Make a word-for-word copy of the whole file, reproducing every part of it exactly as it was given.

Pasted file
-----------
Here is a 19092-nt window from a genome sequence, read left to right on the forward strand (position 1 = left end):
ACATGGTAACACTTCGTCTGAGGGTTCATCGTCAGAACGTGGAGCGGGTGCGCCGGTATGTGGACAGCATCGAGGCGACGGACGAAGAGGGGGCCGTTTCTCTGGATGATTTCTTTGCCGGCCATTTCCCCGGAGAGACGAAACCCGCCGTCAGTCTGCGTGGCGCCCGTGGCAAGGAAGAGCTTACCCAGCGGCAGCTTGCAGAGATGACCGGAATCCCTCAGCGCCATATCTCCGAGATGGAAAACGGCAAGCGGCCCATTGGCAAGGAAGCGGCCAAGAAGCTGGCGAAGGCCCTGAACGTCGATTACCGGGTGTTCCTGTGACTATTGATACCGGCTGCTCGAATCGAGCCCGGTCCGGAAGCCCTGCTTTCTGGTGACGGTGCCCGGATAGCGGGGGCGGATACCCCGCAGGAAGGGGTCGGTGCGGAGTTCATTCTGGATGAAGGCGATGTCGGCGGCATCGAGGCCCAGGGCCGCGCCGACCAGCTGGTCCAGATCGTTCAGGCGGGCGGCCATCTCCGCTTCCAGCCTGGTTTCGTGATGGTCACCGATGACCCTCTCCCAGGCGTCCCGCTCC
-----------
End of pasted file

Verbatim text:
Here is a 19092-nt window from a genome sequence, read left to right on the forward strand (position 1 = left end):
ACATGGTAACACTTCGTCTGAGGGTTCATCGTCAGAACGTGGAGCGGGTGCGCCGGTATGTGGACAGCATCGAGGCGACGGACGAAGAGGGGGCCGTTTCTCTGGATGATTTCTTTGCCGGCCATTTCCCCGGAGAGACGAAACCCGCCGTCAGTCTGCGTGGCGCCCGTGGCAAGGAAGAGCTTACCCAGCGGCAGCTTGCAGAGATGACCGGAATCCCTCAGCGCCATATCTCCGAGATGGAAAACGGCAAGCGGCCCATTGGCAAGGAAGCGGCCAAGAAGCTGGCGAAGGCCCTGAACGTCGATTACCGGGTGTTCCTGTGACTATTGATACCGGCTGCTCGAATCGAGCCCGGTCCGGAAGCCCTGCTTTCTGGTGACGGTGCCCGGATAGCGGGGGCGGATACCCCGCAGGAAGGGGTCGGTGCGGAGTTCATTCTGGATGAAGGCGATGTCGGCGGCATCGAGGCCCAGGGCCGCGCCGACCAGCTGGTCCAGATCGTTCAGGCGGGCGGCCATCTCCGCTTCCAGCCTGGTTTCGTGATGGTCACCGATGACCCTCTCCCAGGCGTCCCGCTCC